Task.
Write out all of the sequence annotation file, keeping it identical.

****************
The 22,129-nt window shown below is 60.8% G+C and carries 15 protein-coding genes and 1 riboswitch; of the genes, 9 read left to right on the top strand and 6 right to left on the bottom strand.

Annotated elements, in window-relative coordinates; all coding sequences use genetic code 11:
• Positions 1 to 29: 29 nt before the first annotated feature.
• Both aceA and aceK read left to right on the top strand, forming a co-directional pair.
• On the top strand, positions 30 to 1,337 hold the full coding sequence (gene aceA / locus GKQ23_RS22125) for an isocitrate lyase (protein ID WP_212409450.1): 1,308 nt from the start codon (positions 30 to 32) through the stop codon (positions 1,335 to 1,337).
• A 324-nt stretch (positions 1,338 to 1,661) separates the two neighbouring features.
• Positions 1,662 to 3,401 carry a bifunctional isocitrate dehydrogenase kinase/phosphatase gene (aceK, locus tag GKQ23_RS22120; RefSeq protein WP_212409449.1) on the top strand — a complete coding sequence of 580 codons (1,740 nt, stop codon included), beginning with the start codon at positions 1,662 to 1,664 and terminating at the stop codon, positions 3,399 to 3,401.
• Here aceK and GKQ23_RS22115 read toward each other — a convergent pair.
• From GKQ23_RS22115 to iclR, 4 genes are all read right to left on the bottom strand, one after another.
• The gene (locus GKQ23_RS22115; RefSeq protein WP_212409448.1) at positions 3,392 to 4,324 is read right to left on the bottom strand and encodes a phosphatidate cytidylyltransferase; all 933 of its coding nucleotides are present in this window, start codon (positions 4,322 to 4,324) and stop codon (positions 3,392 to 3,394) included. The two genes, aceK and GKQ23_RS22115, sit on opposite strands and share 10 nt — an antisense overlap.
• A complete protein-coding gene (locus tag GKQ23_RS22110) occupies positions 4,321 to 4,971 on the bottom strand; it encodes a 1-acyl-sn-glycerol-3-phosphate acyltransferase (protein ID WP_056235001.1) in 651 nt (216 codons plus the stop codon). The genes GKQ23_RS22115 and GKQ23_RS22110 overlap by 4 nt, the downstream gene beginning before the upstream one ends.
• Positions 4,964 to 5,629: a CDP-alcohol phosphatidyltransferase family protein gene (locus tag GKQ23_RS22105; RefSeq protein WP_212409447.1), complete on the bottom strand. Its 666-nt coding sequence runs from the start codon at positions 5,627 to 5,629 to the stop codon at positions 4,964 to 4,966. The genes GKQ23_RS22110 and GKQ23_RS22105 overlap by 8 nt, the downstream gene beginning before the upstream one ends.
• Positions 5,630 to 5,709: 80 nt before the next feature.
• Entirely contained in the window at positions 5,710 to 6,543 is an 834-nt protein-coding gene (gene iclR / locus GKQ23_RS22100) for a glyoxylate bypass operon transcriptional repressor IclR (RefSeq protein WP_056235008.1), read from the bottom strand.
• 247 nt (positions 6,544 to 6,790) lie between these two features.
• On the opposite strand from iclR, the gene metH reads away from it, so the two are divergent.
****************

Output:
The 22,129-nt window shown below is 60.8% G+C and carries 15 protein-coding genes and 1 riboswitch; of the genes, 9 read left to right on the top strand and 6 right to left on the bottom strand.

Annotated elements, in window-relative coordinates; all coding sequences use genetic code 11:
• Positions 1 to 29: 29 nt before the first annotated feature.
• Both aceA and aceK read left to right on the top strand, forming a co-directional pair.
• On the top strand, positions 30 to 1,337 hold the full coding sequence (gene aceA / locus GKQ23_RS22125) for an isocitrate lyase (protein ID WP_212409450.1): 1,308 nt from the start codon (positions 30 to 32) through the stop codon (positions 1,335 to 1,337).
• A 324-nt stretch (positions 1,338 to 1,661) separates the two neighbouring features.
• Positions 1,662 to 3,401 carry a bifunctional isocitrate dehydrogenase kinase/phosphatase gene (aceK, locus tag GKQ23_RS22120; RefSeq protein WP_212409449.1) on the top strand — a complete coding sequence of 580 codons (1,740 nt, stop codon included), beginning with the start codon at positions 1,662 to 1,664 and terminating at the stop codon, positions 3,399 to 3,401.
• Here aceK and GKQ23_RS22115 read toward each other — a convergent pair.
• From GKQ23_RS22115 to iclR, 4 genes are all read right to left on the bottom strand, one after another.
• The gene (locus GKQ23_RS22115; RefSeq protein WP_212409448.1) at positions 3,392 to 4,324 is read right to left on the bottom strand and encodes a phosphatidate cytidylyltransferase; all 933 of its coding nucleotides are present in this window, start codon (positions 4,322 to 4,324) and stop codon (positions 3,392 to 3,394) included. The two genes, aceK and GKQ23_RS22115, sit on opposite strands and share 10 nt — an antisense overlap.
• A complete protein-coding gene (locus tag GKQ23_RS22110) occupies positions 4,321 to 4,971 on the bottom strand; it encodes a 1-acyl-sn-glycerol-3-phosphate acyltransferase (protein ID WP_056235001.1) in 651 nt (216 codons plus the stop codon). The genes GKQ23_RS22115 and GKQ23_RS22110 overlap by 4 nt, the downstream gene beginning before the upstream one ends.
• Positions 4,964 to 5,629: a CDP-alcohol phosphatidyltransferase family protein gene (locus tag GKQ23_RS22105; RefSeq protein WP_212409447.1), complete on the bottom strand. Its 666-nt coding sequence runs from the start codon at positions 5,627 to 5,629 to the stop codon at positions 4,964 to 4,966. The genes GKQ23_RS22110 and GKQ23_RS22105 overlap by 8 nt, the downstream gene beginning before the upstream one ends.
• Positions 5,630 to 5,709: 80 nt before the next feature.
• Entirely contained in the window at positions 5,710 to 6,543 is an 834-nt protein-coding gene (gene iclR / locus GKQ23_RS22100) for a glyoxylate bypass operon transcriptional repressor IclR (RefSeq protein WP_056235008.1), read from the bottom strand.
• 247 nt (positions 6,544 to 6,790) lie between these two features.
• On the opposite strand from iclR, the gene metH reads away from it, so the two are divergent.